Iris Marion Young tries to expand our understanding of oppression by offering a constellation of “five faces” that describe the various ways oppression affects individuals within certain social groups.
She speaks about social groups and their fluidity, challenging the perspective that places the individual ontologically prior to that of group membership, since social groups are formed through social dynamics and not through intentional choices of individuals. At the same time that the identities of individuals are shaped by their position within certain groups, the group does not confer characteristics to group members or essential natures. Groups are fluid and change, and people sometimes transform their identities and then move to other groups, but the groups as Young describes them, are prior to the individuals themselves.
That being said, the oppression experienced by various groups takes five forms: exploitation, marginalization, powerlessness, cultural imperialism, and violence. In her discussion on these five forms, Young provides anecdotes as well as conceptual tools to distinguish these forms from their more generic meanings. For instance, under violence, Young describes the way violence towards certain groups becomes something unquestioned by larger society, due to the fact that members of these groups have been ascribed abject bodies, that is, their bodies are sites of cultural meanings designated repulsive to dominant society. Thus, persons identifying as gay or lesbian have been labeled as deviant, and thus the violence done to their bodies is tolerated at a higher level than that of heterosexual person. Also, the bodies of women have been inscribed as the site for the sexual satisfaction of men, so rape has been historically sanctioned. Under the section of powerlessness, Young speaks to the difference between working class and professional class persons, where the latter are afforded greater respect in various social settings compared to the former.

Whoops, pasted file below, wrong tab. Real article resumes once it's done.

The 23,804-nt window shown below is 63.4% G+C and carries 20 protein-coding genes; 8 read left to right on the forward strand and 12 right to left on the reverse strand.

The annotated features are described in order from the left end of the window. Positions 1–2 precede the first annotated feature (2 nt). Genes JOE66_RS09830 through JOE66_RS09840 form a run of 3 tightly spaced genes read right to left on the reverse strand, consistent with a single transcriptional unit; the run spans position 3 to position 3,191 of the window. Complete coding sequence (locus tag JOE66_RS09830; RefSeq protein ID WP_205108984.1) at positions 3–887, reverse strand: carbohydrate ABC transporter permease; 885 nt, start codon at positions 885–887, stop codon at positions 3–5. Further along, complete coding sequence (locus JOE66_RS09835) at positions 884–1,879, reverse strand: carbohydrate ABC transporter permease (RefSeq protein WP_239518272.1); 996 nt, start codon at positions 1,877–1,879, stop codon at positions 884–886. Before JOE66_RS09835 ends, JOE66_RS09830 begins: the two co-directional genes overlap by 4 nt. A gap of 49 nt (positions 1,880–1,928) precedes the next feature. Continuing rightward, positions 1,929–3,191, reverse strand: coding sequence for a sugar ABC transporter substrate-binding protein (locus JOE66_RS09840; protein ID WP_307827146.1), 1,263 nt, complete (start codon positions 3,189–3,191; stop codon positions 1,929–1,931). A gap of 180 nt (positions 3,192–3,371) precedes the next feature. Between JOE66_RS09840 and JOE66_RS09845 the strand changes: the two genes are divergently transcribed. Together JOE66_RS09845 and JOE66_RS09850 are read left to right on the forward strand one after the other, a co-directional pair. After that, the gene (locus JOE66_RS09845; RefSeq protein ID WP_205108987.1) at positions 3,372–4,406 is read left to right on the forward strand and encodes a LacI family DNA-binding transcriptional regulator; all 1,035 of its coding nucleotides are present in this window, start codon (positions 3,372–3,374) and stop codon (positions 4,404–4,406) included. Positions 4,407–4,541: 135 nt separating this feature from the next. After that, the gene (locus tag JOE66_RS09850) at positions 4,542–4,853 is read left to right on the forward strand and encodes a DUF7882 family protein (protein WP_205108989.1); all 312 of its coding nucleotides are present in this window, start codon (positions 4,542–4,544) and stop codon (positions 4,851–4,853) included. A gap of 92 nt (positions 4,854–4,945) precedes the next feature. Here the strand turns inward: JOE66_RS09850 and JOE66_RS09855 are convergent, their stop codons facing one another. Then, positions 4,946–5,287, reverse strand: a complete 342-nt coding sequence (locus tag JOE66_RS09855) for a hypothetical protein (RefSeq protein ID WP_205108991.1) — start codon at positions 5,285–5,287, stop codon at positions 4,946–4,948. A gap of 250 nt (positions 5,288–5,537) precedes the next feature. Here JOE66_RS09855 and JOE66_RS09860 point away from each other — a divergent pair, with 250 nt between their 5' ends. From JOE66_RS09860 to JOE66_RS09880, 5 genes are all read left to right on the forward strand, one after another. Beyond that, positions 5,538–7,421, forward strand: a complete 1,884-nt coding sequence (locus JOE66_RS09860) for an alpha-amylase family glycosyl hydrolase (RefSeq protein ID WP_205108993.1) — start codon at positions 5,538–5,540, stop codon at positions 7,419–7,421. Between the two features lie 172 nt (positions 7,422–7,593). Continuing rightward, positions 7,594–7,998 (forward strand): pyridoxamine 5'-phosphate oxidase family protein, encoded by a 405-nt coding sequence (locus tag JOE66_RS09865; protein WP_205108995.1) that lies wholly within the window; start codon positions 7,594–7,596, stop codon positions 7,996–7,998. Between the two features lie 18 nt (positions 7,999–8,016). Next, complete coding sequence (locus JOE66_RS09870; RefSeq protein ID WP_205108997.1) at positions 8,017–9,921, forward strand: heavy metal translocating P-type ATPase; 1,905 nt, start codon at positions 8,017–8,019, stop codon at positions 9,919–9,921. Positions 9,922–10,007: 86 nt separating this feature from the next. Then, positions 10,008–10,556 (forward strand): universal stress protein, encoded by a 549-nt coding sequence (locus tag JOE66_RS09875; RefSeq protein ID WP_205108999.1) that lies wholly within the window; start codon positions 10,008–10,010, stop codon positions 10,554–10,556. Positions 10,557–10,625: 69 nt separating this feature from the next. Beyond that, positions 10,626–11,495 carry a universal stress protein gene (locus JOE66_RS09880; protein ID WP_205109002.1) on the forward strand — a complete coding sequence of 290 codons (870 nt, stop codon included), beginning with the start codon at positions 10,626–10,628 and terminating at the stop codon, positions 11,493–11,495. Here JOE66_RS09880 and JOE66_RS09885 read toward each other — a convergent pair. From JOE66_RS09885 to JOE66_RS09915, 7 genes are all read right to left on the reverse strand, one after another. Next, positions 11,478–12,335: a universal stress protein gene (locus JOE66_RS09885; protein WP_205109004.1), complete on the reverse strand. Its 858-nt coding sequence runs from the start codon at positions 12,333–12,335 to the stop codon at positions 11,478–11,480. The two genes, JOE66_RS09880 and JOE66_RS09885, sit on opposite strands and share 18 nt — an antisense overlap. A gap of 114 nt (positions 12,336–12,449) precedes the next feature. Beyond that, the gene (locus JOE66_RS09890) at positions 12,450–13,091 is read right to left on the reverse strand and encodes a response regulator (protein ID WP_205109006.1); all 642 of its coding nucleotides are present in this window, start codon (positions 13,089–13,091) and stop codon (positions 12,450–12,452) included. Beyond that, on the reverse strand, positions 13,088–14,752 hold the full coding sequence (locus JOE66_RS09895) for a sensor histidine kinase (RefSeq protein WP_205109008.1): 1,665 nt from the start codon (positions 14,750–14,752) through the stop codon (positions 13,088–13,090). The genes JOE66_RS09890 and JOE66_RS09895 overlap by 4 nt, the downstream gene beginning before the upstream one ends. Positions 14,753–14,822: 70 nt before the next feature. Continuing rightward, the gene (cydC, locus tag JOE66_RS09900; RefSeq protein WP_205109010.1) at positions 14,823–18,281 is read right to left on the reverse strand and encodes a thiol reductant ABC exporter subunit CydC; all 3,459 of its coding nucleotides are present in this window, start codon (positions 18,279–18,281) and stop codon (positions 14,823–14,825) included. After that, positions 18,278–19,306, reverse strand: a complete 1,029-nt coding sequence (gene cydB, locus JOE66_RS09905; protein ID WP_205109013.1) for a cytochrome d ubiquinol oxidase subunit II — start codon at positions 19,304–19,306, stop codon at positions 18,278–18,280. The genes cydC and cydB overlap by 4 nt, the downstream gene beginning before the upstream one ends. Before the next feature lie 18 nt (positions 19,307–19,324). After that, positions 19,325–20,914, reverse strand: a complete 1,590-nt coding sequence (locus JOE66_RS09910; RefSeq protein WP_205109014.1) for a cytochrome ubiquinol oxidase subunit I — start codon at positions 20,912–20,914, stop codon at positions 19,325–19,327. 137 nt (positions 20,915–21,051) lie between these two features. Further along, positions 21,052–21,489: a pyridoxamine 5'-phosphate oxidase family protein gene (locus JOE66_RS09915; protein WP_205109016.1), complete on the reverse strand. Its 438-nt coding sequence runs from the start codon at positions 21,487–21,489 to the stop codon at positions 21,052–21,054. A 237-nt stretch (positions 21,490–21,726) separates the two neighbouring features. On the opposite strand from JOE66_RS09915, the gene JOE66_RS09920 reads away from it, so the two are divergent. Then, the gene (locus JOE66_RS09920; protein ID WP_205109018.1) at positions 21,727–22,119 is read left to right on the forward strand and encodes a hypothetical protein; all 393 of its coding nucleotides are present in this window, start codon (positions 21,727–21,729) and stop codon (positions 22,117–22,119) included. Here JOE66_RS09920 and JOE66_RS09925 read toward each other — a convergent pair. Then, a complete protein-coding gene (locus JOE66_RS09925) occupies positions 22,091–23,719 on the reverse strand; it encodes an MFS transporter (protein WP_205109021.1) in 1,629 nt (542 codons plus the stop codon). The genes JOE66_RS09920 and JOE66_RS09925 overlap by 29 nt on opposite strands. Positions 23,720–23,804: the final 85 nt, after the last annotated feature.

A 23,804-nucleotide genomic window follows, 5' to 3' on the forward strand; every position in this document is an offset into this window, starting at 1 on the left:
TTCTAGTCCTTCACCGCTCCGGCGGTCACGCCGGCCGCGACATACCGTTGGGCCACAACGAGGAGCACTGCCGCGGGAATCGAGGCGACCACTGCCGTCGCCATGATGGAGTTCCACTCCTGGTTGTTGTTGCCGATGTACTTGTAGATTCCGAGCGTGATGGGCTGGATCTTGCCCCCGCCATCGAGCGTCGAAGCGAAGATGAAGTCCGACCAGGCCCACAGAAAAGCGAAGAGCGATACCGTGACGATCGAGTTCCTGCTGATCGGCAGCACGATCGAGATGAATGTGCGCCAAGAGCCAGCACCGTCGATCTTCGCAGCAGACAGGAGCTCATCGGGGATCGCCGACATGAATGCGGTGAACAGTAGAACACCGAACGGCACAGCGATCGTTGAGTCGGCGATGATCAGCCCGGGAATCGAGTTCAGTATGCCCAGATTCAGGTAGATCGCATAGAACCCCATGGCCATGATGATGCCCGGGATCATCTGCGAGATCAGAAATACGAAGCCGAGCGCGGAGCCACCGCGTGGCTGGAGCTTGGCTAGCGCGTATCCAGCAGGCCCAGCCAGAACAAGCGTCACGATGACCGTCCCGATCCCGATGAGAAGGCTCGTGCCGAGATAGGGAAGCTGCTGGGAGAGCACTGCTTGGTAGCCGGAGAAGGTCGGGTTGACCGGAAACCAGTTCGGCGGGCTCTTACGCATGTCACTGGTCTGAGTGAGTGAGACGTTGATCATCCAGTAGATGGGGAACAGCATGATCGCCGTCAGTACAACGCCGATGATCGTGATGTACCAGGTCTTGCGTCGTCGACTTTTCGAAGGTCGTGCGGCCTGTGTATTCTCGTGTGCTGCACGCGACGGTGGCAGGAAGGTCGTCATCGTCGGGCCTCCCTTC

As a personal anecdote, I requested a free estimate from a plumber today for various jobs around our new house. He came into one bathroom, listened to my complaint about the fixture, did not say much, and so we moved along to the next area I was interested in getting a quote for. Down in the laundry room, after I pointed out a leaky drain and mentioned our hopes of getting a half-bath down there, he begins by asking: “who’s ‘we’? Do you have a husband? Because that’s why I really would like it if everyone was present, because there’s no way you can explain to him the 50 different options… There’s like 50 different ways I can do each of these jobs.” That’s not verbatim, and I may be giving him the benefit of the doubt even in how I’m representing what he said, but the gist was as it came across: I really am wasting my time talking to you when I should be talking to your husband, who is the one to make the decision on this anyhow. The estimate went on, he didn’t leave right away, even though I was done with the estimate then and there. I felt belittled and powerless, unable by my sensibility towards hospitality and felt need for “niceness” even to kick him out of my own home. Phil came home as he was leaving, and I found myself feeling grateful that my “man” was finally home. Instantly, I felt my self-esteem impacted negatively, all because of a subtle discursive interchange that conveyed the idea that men are the decision-makers and power brokers, whereas women are not. I may be the one who typically makes these kinds of decisions in my family, but this plumber assumed that I would not be the one to make the decision. Young’s categories of oppression felt very real and palpable in this situation. And yet, there was no clear remediation. I sent an e-mail directly to the plumber, stating how I felt offended that he told me he preferred that my husband be present, and he left me a voice mail saying it hurt his feelings that I would say that. This of course invalidated my feelings, as if his lack of intentionality nullified my experience. Crazy-making. The cycle of powerlessness and silencing of persons experiencing oppression. So…what does Young say we can do about this?…